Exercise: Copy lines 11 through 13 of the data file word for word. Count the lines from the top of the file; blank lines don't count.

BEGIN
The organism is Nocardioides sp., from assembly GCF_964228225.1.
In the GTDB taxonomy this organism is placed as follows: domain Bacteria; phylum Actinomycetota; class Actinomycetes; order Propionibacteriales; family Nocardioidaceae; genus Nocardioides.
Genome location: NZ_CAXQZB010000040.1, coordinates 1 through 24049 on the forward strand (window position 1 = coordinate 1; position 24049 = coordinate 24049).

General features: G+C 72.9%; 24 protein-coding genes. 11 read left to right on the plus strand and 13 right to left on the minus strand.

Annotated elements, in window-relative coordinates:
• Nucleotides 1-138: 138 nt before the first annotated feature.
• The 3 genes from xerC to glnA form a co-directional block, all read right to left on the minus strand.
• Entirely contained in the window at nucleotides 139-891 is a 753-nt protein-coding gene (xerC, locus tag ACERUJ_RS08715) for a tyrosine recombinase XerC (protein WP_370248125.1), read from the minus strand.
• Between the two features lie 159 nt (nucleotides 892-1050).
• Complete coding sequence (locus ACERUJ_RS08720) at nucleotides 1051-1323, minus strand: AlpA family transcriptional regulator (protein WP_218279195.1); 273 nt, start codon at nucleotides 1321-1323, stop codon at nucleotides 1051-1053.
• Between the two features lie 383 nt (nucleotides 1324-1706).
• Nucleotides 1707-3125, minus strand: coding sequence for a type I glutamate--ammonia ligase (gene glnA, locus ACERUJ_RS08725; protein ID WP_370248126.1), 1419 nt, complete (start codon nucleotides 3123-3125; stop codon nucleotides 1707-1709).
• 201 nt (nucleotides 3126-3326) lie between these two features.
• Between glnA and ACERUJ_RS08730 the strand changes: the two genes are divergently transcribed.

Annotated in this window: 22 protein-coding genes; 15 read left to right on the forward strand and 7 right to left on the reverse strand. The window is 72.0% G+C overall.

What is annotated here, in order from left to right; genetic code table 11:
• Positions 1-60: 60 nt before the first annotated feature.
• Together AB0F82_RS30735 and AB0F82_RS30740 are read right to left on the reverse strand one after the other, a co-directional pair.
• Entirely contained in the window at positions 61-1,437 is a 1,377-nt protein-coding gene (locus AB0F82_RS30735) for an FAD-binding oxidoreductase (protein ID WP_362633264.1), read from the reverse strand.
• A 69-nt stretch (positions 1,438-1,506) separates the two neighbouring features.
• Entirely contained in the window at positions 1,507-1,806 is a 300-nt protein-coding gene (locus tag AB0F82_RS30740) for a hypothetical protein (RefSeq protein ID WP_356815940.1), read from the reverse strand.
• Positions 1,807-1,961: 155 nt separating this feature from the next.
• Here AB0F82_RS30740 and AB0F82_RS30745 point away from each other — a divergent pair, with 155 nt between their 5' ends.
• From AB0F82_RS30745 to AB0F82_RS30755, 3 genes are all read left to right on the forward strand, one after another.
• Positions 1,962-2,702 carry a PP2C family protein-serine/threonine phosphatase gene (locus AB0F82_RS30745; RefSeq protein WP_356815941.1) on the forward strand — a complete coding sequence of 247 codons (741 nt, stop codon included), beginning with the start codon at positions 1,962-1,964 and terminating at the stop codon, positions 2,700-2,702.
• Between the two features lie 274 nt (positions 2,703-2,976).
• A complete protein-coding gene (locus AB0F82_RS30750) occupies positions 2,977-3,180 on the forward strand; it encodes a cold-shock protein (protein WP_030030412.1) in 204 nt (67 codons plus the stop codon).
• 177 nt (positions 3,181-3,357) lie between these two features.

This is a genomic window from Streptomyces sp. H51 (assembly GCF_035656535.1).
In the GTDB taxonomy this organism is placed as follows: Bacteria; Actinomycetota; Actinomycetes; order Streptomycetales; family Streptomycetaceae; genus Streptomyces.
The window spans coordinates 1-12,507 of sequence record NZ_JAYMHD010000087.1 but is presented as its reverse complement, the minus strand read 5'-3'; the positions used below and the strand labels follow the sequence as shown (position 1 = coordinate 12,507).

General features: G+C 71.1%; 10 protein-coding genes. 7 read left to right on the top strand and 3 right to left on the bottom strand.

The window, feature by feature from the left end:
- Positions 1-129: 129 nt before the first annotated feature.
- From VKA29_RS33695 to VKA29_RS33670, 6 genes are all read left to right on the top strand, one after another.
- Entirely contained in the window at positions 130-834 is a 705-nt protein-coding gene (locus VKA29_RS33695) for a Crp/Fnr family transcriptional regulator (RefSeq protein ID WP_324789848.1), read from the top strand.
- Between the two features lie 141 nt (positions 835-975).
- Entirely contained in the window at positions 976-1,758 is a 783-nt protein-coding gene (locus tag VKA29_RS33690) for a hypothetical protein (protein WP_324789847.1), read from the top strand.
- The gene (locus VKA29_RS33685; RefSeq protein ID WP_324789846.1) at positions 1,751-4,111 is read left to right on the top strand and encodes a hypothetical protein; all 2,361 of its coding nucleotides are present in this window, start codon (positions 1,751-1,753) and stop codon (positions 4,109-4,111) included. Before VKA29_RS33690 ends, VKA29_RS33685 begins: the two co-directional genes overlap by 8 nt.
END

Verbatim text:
• Between the two features lie 383 nt (nucleotides 1324-1706).
• Nucleotides 1707-3125, minus strand: coding sequence for a type I glutamate--ammonia ligase (gene glnA, locus ACERUJ_RS08725; protein ID WP_370248126.1), 1419 nt, complete (start codon nucleotides 3123-3125; stop codon nucleotides 1707-1709).
• 201 nt (nucleotides 3126-3326) lie between these two features.